Find Unknowns vs. any measure, for each attribute of each dimension, using MDSchema and PowerShell

This was an interesting exercise in dynamic MDX generation in Powershell.


MDSchema queries return cube metadata. The syntax of the queries is DMX (data-mining expression), which looks like SQL. This script gets all members of all attributes of all dimensions, which are named UNKNOWN, or contain that string in the MEMBER_UNIQUE_NAME. Then it eliminates duplicates, then creates an MDX query from that set, then runs the query, then parses out the results from the XMLA by using some PowerShell XML magic.

Tell me if you have any problems running it on your cube, but I think it should run with very little modification (just the top section) after my recent changes.

Some of the things to be aware of:

You can project calculated measures onto any arbitrary hierarchy, but if you do so, and that calculation is not intended to intersect with members of that hierarchy when the cell is being computed, then you’ll need to tuple the calculation with ROOT([Dimension]), or you will get wrong results (and possibly infinite recursion, since the member refers to itself when the query context is forced to that member to perform the calculation for the cell.) I projected the calculations onto a Dimension.Hierarchy other than the Measures hierarchy because I wanted to be able to cross-apply (crossjoin) my calculated members with any arbitrary Measures, and I wanted to be able to select all my new calculated members with AddCalculatedMembers, so I used a hierarchy with no calculated members on it. (Yes, I know this explanation is probably not clear to everyone; I’m still struggling to come up with the ideal words to describe MDX.)

AddCalculatedMembers($Hierarchy) – $Hierarchy.MEMBERS only worked properly when I projected all my members onto the [All] level of my selected hierarchy. I’m still not quite sure that I understand why that is…

I’m still a novice with PowerShell, but find it just as useful as F# for many tasks, and it’s nice to be able to share scripts with coworkers who would complain about F# being cryptic and incomprehensible. Plus Powershell can be used in a very “functional” style. XML is surprisingly easy to navigate in Powershell, making returning results from XMLA fairly easy, after a little poking-around. It’s possible your XMLA won’t parse right with this script, but it’s working for me against a SQL 2012 Analysis Services instance.


# ------------------------------------------------------------------
$server = $MyDefaultVM # from my profile.ps1
$from = " FROM " + $MyDefaultCube
$database = $MyDefaultSSASDatabase
# ------------------------------------------------------------------

# Pick any hierarchy in your cube, 
# but I like to use a dimension that is unrelated to any measure-group
$Hierarchy = "[Time].[Date]"

# Pick a measure you'd like to see.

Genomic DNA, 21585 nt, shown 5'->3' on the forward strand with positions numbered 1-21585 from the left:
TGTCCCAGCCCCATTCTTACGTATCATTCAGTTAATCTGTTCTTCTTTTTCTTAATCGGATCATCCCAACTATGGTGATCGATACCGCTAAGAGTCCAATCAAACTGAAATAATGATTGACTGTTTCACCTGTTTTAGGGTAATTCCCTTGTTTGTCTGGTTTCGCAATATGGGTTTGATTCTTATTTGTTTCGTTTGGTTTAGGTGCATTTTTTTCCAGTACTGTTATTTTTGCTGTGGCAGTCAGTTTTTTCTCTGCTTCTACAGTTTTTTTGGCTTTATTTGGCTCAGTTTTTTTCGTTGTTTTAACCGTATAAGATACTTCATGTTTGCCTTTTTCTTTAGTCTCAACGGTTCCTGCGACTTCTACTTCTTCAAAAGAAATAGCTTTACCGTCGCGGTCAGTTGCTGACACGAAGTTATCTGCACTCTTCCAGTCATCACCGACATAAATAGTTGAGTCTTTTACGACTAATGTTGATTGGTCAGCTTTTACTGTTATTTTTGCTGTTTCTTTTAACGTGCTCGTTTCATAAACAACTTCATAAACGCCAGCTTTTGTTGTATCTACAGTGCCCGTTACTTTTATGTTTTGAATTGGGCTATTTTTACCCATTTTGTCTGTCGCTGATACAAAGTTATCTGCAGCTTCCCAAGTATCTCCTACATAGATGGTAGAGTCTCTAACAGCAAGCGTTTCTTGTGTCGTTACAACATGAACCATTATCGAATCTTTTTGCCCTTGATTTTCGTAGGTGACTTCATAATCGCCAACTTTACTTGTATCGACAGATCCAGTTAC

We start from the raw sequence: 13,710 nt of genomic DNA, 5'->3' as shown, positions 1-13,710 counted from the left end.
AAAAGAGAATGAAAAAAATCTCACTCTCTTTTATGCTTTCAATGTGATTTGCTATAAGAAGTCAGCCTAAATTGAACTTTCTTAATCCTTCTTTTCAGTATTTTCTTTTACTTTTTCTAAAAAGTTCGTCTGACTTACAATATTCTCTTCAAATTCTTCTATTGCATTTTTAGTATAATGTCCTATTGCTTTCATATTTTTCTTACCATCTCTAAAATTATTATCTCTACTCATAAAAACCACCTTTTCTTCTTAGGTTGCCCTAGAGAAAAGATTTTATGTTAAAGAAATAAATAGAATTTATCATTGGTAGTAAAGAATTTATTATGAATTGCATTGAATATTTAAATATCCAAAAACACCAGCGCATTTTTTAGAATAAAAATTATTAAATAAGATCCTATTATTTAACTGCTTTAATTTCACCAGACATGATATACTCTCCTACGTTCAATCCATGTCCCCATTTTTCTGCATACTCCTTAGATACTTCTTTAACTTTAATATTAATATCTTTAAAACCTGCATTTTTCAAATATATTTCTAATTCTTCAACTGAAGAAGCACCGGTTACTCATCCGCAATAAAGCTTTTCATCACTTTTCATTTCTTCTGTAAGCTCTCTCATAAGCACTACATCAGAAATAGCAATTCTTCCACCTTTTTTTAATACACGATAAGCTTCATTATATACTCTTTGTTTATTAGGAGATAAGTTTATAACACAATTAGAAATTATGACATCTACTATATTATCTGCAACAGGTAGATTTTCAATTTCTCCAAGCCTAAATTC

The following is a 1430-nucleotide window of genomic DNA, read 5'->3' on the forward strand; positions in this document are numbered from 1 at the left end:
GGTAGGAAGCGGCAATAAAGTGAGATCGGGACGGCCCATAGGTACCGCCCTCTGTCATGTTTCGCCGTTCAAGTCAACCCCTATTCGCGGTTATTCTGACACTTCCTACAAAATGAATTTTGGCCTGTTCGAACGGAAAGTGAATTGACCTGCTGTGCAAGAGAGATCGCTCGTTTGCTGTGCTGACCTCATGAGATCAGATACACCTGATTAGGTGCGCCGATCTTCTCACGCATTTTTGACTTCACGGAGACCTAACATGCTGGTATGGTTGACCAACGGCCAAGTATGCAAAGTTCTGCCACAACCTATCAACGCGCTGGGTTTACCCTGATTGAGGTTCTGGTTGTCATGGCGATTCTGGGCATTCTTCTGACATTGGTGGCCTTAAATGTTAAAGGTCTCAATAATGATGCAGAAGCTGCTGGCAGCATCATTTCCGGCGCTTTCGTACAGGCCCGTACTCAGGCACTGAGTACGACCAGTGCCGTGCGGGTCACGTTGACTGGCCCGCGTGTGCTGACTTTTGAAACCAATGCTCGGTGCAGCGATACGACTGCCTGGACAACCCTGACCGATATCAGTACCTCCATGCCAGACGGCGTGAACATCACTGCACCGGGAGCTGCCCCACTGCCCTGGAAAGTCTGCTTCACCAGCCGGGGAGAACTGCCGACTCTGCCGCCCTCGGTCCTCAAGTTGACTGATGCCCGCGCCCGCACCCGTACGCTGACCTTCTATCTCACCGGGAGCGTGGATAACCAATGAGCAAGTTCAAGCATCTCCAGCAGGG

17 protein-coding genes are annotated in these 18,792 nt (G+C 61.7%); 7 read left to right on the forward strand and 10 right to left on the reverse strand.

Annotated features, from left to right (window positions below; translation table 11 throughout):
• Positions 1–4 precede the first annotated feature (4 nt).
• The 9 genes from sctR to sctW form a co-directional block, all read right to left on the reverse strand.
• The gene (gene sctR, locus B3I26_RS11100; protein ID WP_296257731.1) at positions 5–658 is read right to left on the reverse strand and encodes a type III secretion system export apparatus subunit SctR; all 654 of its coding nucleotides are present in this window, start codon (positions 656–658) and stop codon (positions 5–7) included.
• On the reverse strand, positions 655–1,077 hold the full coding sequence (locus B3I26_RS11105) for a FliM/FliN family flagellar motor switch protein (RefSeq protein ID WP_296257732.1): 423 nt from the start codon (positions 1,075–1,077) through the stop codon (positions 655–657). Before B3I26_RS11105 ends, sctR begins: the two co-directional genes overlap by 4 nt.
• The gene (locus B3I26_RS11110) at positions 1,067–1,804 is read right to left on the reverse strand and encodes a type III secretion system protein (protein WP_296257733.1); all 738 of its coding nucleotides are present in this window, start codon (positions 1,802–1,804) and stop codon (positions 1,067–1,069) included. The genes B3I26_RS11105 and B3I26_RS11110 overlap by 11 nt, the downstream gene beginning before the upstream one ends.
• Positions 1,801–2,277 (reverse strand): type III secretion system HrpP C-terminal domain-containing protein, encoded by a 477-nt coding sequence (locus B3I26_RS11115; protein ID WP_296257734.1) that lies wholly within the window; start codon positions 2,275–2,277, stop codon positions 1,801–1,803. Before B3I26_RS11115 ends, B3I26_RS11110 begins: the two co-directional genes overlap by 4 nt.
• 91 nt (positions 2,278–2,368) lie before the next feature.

$Measure = "Measures.DefaultMember" 

# What if I'm trying to keep my company anonymous in this blog post, 
# but write a script that would work correcly for coworkers?
$isMyCompany = ( $env:USERDNSDOMAIN.ToUpper() | Get-Hash | 
 %{ $_.HashString } ).substring(0,16) -eq "4DD56B3246346CD3"

if ($isMyCompany) {
 $Measure = "[Measures].[Denominator]"

 # This dimension has no relationship to any measure-group:
 $Hierarchy = "[Dim Application].[Application ID]"
# ------------------------------------------------------------------

$Dimension = $Hierarchy.split(".")[0]

$mdx = @'
OR vba!instr([MEMBER_UNIQUE_NAME], 'UNKNOWN') > 0 )

# For debugging, uncomment:
# write-host $mdx

[xml]$xmla = invoke-ascmd -Query $mdx -Server $server -Database $database

$msgs = $xmla.return.root.Messages.InnerText
if ($msgs > "" ) {
 write-error $msgs

$unknown_members = $xmla.return.root.row| %{ $_.MEMBER_UNIQUE_NAME.ToString() } | Sort-Object | Get-Unique 

$mdx = "WITH "
foreach ($m in $unknown_members) {
 $mdx += " member " + $Hierarchy + ".[All].["+ $m.replace(']', ']]') +"] as ( "+ 
 $m + ", ROOT(" + $Dimension + ") ) `r`n"
$mdx += "SELECT NON EMPTY " + 
 $Hierarchy + ".AllMembers - " + 
 $Hierarchy + ".MEMBERS ON 1, {" + $Measure + "} ON 0 " + 

write-output $mdx

[xml]$xa = invoke-ascmd -Query $mdx -Server $server -Database $database

$msgs = $xa.return.root.Messages.InnerText
if ($msgs > "" ) {
 write-error $msgs

$captions = $xa.return.root.Axes.Axis[1].Tuples | 
 %{ $_.Tuple.Member.Caption }
$cells = $xa.return.root.CellData.Cell.ForEach({$_.FmtValue})
$out = foreach ($i in 0..($captions.Length)) {
 New-Object PSObject -Property @{
 Caption = $captions[$i]
 FmtValue = $cells[$i]
$out | Out-GridView

One thought on “Find Unknowns vs. any measure, for each attribute of each dimension, using MDSchema and PowerShell

Leave a Reply

Fill in your details below or click an icon to log in: Logo

You are commenting using your account. Log Out /  Change )

Google+ photo

You are commenting using your Google+ account. Log Out /  Change )

Twitter picture

You are commenting using your Twitter account. Log Out /  Change )

Facebook photo

You are commenting using your Facebook account. Log Out /  Change )


Connecting to %s